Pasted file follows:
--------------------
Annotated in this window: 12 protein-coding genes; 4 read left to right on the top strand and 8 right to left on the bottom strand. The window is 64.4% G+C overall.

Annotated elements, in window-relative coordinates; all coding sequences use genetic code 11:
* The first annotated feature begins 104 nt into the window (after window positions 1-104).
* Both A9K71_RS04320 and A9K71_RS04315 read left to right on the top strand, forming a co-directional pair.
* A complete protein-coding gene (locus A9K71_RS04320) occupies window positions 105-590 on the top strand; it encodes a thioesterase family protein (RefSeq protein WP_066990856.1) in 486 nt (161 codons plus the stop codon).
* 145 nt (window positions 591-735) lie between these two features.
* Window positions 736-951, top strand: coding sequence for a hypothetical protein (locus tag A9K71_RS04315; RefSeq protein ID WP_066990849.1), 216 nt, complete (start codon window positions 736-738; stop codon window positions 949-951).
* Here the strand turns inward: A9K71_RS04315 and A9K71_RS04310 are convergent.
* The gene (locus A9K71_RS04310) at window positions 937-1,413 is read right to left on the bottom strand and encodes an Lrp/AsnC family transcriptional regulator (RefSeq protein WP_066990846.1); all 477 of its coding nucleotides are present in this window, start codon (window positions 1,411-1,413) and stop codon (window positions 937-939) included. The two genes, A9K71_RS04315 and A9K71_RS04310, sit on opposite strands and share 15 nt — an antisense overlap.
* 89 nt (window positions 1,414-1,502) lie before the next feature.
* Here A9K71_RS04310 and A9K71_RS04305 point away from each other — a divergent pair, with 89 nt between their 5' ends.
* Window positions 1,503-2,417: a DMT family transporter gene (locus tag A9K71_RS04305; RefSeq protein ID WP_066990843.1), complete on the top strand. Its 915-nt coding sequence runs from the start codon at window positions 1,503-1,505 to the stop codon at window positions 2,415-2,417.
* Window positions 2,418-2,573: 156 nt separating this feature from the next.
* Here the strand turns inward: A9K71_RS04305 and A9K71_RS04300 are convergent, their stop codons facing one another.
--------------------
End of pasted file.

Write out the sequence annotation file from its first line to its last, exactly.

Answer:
Annotated in this window: 12 protein-coding genes; 4 read left to right on the top strand and 8 right to left on the bottom strand. The window is 64.4% G+C overall.

Annotated elements, in window-relative coordinates; all coding sequences use genetic code 11:
* The first annotated feature begins 104 nt into the window (after window positions 1-104).
* Both A9K71_RS04320 and A9K71_RS04315 read left to right on the top strand, forming a co-directional pair.
* A complete protein-coding gene (locus A9K71_RS04320) occupies window positions 105-590 on the top strand; it encodes a thioesterase family protein (RefSeq protein WP_066990856.1) in 486 nt (161 codons plus the stop codon).
* 145 nt (window positions 591-735) lie between these two features.
* Window positions 736-951, top strand: coding sequence for a hypothetical protein (locus tag A9K71_RS04315; RefSeq protein ID WP_066990849.1), 216 nt, complete (start codon window positions 736-738; stop codon window positions 949-951).
* Here the strand turns inward: A9K71_RS04315 and A9K71_RS04310 are convergent.
* The gene (locus A9K71_RS04310) at window positions 937-1,413 is read right to left on the bottom strand and encodes an Lrp/AsnC family transcriptional regulator (RefSeq protein WP_066990846.1); all 477 of its coding nucleotides are present in this window, start codon (window positions 1,411-1,413) and stop codon (window positions 937-939) included. The two genes, A9K71_RS04315 and A9K71_RS04310, sit on opposite strands and share 15 nt — an antisense overlap.
* 89 nt (window positions 1,414-1,502) lie before the next feature.
* Here A9K71_RS04310 and A9K71_RS04305 point away from each other — a divergent pair, with 89 nt between their 5' ends.
* Window positions 1,503-2,417: a DMT family transporter gene (locus tag A9K71_RS04305; RefSeq protein ID WP_066990843.1), complete on the top strand. Its 915-nt coding sequence runs from the start codon at window positions 1,503-1,505 to the stop codon at window positions 2,415-2,417.
* Window positions 2,418-2,573: 156 nt separating this feature from the next.
* Here the strand turns inward: A9K71_RS04305 and A9K71_RS04300 are convergent, their stop codons facing one another.